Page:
Comments below address Western Europe (the initial 12 EU countries). Adding in Eastern European countries certainly changes the mix - maybe that is where you are getting the impression that Europeans are worse off than US.
Let me clarify. Europe, as a whole, enjoys a substantially lower level of material quality of living. Counting only EU 12, it is still somewhat lower than that of the U.S.
The Swedish poverty example is a bit of a chestnut - are you talking about average GDP? Looking at average GDP lumps Bill Gates in with Joe Jobless to get at an 'average' that does not account for serious inequality.
GDP per capita ADJUSTED PPP.
Yes, there is greater inequality in the U.S., but the point was that even though the American poor do substantially worse than the American rich, they do rather well compared to the European poor. Which leads me to the following point:
Like it or loath it, what the European welfare state does is distribute costs across the whole economy and limit the amount that any one individual might actually have.
The welfare state does more than that, it also restricts the income gain by the society AS A WHOLE.
It isn't simply that the same pot of money is divided unequally in the U.S. while it is divided more equally in Europe; it is that that system of unequality (greater competition) leads to greater income gain as a whole, compared to less competitive systems. As I said before, the American poor have material quality of living similar to (in some cases exceed) that of the European middle class.
Now, there is a potentially legitimate argument that whatever the absolute gain, the lower relative gain (that is, relative to the rich of their own society) in a competitive society may lead to more resentment by the poor, thus leading to social disharmony. That is a debatable sociological phenomenon, but economically the verdict is clear.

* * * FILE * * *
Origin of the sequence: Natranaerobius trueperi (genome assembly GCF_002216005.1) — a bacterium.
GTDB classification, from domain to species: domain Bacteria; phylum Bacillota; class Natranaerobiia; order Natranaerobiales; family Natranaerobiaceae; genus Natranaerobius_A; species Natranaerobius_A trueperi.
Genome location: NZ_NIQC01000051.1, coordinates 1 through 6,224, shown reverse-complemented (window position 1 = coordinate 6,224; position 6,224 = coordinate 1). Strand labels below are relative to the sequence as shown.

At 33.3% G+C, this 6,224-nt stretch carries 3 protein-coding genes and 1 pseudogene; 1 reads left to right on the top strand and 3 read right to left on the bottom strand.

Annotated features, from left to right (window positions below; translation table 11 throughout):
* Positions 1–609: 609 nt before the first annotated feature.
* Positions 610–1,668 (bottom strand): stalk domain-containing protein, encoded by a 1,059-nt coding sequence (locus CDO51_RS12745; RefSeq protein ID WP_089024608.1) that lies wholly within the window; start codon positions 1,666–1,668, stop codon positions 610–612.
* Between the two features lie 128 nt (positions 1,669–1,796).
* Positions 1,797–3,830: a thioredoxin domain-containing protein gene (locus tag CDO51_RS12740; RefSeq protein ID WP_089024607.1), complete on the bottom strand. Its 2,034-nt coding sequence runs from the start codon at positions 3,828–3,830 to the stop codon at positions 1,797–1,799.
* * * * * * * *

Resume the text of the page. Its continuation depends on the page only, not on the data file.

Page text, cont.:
and you are again dealing with averages - Bill Gates + homeless dude=2 rich guys on average).
And yet, the American middle class is very rich compared to the European middle class. Few European middle class families have three cars, a boat, multiple computers and 3,000 sq. ft. house.
That said, some of US 'disposable' income is used to buy services from private vendors that the gov't supplies in Europe.
Which results in competition for the said services, leading to superior product and lower prices.
House size is a function of population density - lots of McMansions in the heartland are cheap, doesn't mean that European housing stock is worse than American housing stock.
If population density is inversely proportional to housing size, then Russians in Siberia must have the biggest homes!
Americans can afford to buy large homes, because the U.S. credit system is exceptionally efficient (and less regulated) than in Europe or East Asia. When people can't borrow money easily, they have to, by necessity, save a long time, to buy a house, as in fact occurs in Europe and East Asia. When that system becomes more liberalized and efficient, savings rate goes down (as occurred in S. Korea, traditionally a very high savings rate country that experienced a drastic decline in savings ever since house loans and credit cards became widely available).
Absence of AC is a fact and is one of the things that sucks about Europe, but I'd ask when that became a major index of well-being?
While my personal well-being factors in presence or absence of A/C, I was not making any argument about "well-being," but material quality of living. A/C, like cars, house size, etc. is a quantitative measure of material quality of living.
It is also something intended to demonstrate to other Americans that what we take for granted ("Surely everyone must have A/C in this day and age") is not something universally possessed in the world, even in developed Europe.
Now, none of this is a argument against the view that Europeans, particularly older ones, are often discerning purchasers of textiles, including clothes. We Americans have emphasized high quantity and low prices, often leaving quality behind. But our pernicious (
) influence has taken its toll and European purchasing habits (particularly by the young) are converging with ours.